Foam RemoverFoam is sometimes very irritating, and this product easily copes with it.
ClarifierIf the water is murky and dirty and water filters can’t cope with it, a clarifier is here to help.

🧐 If you feel you need something from the list but are too lazy to figure out the brands and features yourself, we’ve already done it for you and compiled the highest quality products in another article.

Pre-made starter kits VS self-assembled kits

Pre-made starter kits VS self-assembled kits

Sometimes it seems easier to buy a ready-made set of chemicals and not bother with the selection of all the products yourself. However, I do not advise you to rush to do it right away (although there are several quality kits, we have explored this topic earlier). What’s the catch?

  • Kits are versatile and usually contain both must-have chemicals as well as minor ones that you may not need. 
  • Also, manufacturers usually don’t produce equally good quality and successful products in the same kit. That is, sanitizers may be better at one company, shocks at another, and pH Increaser & Decreaser at yet another. 

If you don’t have the time or desire to figure out which brands are best for which chemicals, you can buy a pre-made starter kit at once and it will probably work great for you. But if you have 15 minutes of extra time, you can easily assemble your own set of products that are important to you. After all, we also studied individual products in each chemical category.

Do’s and dont’s with chemicals for inflatable hot tub

Do’s and dont’s with chemicals for inflatable hot tub

A few helpful quick tips before you leave to take care of your inflatable hot tub.

Do’s

  • Check Total Alkalinity and correct if necessary before pH levels.
  • If you are using strong chlorine solutions, gloves and eye protection are recommended.
  • Heat the hot tub water to 80ºF (30ºC) before adding chemicals. The heat helps the chemicals dissolve into the water faster. 
  • Take a shower before soaking in the hot tub to cleanse your body of excess grease, dirt particles, and chemicals (deodorant, makeup). This way you do yourself a favor and the hot tub water stays cleaner longer.

Dont’s

  • Do not give up on using chemicals, because your hot tub won’t be safe to soak in.
  • Do not use the hot tub immediately after adding chemicals. You need to wait at least 30 minutes, or preferably several hours.
  • Do not mix bromine sanitizer with chlorine shock and vice versa, it will not work properly.
  • Do not mix both bromine & chlorine sanitizers, it can lead to a dangerous chemical reaction.
  • Try not to use pool chemicals for hot tubs, they usually vary in concentration.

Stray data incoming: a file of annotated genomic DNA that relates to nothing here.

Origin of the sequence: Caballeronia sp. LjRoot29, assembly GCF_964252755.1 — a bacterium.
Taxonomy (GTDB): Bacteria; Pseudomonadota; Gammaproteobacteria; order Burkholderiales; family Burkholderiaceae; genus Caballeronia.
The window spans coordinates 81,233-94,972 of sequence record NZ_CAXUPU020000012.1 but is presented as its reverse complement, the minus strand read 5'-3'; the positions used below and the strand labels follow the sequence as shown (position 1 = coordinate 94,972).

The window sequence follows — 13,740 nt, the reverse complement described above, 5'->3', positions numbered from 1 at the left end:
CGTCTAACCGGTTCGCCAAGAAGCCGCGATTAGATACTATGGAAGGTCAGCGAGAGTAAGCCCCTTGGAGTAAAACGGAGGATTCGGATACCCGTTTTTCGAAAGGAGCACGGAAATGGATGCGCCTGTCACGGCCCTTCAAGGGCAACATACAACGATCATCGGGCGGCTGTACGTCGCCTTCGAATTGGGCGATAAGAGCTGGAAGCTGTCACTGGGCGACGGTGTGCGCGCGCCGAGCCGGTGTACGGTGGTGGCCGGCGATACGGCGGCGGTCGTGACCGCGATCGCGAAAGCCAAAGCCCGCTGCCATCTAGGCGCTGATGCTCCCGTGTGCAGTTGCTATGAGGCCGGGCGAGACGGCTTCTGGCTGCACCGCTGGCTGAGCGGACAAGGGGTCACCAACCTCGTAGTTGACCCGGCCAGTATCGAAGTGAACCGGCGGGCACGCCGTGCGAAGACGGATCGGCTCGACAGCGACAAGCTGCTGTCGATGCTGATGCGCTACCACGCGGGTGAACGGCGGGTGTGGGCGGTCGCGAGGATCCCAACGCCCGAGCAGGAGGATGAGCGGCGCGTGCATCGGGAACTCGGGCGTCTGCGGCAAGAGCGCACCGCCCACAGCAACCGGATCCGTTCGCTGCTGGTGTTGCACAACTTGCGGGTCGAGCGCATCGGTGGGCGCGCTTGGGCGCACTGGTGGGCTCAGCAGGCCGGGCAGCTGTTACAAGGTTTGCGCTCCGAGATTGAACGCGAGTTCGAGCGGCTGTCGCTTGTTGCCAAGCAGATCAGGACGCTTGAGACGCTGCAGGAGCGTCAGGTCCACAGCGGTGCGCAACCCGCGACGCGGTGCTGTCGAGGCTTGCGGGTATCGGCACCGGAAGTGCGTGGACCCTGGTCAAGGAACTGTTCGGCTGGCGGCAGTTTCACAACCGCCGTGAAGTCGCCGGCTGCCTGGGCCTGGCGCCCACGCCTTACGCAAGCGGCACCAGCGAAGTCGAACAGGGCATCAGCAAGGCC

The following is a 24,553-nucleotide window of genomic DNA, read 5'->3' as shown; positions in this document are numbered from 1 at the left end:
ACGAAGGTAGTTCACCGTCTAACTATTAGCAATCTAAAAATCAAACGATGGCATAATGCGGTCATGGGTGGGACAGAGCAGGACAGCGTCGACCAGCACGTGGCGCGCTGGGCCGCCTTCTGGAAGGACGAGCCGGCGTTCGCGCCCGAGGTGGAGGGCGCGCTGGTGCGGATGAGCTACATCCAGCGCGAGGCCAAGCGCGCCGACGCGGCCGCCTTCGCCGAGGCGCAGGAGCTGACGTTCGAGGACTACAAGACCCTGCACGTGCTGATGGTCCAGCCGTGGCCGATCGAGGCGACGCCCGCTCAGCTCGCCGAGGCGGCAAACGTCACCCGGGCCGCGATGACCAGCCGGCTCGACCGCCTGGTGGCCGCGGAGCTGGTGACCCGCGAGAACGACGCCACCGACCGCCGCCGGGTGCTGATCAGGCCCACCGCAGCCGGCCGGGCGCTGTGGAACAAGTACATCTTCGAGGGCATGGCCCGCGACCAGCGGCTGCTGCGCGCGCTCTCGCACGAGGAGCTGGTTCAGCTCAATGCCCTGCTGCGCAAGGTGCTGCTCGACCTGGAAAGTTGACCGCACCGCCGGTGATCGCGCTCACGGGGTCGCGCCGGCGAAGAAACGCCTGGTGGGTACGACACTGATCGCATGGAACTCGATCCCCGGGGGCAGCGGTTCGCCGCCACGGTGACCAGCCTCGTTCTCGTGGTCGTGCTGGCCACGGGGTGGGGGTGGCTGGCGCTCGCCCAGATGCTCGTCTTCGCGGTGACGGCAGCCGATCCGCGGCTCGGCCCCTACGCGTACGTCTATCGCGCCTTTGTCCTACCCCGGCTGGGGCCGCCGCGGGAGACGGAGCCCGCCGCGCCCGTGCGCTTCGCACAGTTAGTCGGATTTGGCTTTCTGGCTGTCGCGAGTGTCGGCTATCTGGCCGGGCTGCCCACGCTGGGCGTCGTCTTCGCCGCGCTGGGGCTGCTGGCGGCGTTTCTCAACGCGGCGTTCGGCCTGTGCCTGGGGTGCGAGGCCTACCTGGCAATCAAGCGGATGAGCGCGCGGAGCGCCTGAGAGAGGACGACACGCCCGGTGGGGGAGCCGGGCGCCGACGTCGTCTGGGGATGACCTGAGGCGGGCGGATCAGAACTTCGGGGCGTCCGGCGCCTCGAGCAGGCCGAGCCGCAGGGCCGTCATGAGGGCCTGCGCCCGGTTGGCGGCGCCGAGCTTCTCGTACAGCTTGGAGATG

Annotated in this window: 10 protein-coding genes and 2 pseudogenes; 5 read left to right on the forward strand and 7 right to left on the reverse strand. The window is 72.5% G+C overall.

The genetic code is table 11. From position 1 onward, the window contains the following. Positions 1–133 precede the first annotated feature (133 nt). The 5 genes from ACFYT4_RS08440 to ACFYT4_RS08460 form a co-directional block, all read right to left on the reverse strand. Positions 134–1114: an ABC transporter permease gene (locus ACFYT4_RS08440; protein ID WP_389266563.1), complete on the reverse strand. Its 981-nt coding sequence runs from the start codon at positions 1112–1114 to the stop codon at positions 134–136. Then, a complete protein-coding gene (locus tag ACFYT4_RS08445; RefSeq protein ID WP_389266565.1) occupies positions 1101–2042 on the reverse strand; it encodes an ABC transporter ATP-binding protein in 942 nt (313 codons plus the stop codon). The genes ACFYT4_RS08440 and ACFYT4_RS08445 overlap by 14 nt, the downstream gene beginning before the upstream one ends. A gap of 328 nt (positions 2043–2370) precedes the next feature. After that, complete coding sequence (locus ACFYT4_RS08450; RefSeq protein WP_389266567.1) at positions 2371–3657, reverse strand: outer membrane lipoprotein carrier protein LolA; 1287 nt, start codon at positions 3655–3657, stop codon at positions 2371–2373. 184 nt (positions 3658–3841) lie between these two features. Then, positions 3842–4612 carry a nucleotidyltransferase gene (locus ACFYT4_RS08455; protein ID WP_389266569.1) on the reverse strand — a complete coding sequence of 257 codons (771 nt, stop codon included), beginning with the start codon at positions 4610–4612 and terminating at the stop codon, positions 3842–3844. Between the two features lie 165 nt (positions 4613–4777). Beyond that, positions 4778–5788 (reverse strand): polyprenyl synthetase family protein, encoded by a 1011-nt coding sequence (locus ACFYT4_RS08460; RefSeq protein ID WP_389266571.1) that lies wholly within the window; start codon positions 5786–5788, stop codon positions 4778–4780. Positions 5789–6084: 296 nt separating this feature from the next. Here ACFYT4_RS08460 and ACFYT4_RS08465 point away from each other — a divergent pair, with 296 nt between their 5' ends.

Summary

So, you and I have explored the most important things about inflatable hot tub chemicals. Now you understand what certain chemicals are needed and what you can live without. First of all, you should take care of the sanitizer, the shock, and the water test strips. And then, I hope, you’ll figure out everything else.

Don’t forget that you have the option of either putting together your perfect chemistry kit yourself or choosing from pre-packaged kits. Each option is good in its way, the main thing is to use the chemicals correctly and follow the instructions. If you follow my advice, I give you a 98% guarantee that you won’t have any problems with your inflatable hot tub (but stuff happens in life, so 2% for that special case). Good luck with your hot tub chemical journey!

FAQ

🙊Can you use an inflatable hot tub without chemicals?

In theory, of course, you can do so. But if you don’t use chemicals in your hot tub, the water in it will not be safe for your health.

😱What happens if you don’t shock your hot tub?

The sanitizer can not handle all the dirt the whole time, and small particles will accumulate in your water if you do not use the shock for a long time. The water will become muddy and dirty, and no one wants to use a hot tub.

💧How long can hot tub water go untreated?

After the first use of a hot tub, the water in it will not be so clean and safe for further use, and each time it will get worse unless you use chemicals to clean it.

⏳How often should I change the water in my inflatable hot tub?

If you use all the necessary chemicals, change the water every 3-4 months.

Did you like the article? Was it helpful?

Leave a Reply

Your email address will not be published.

Related Posts

ByRossi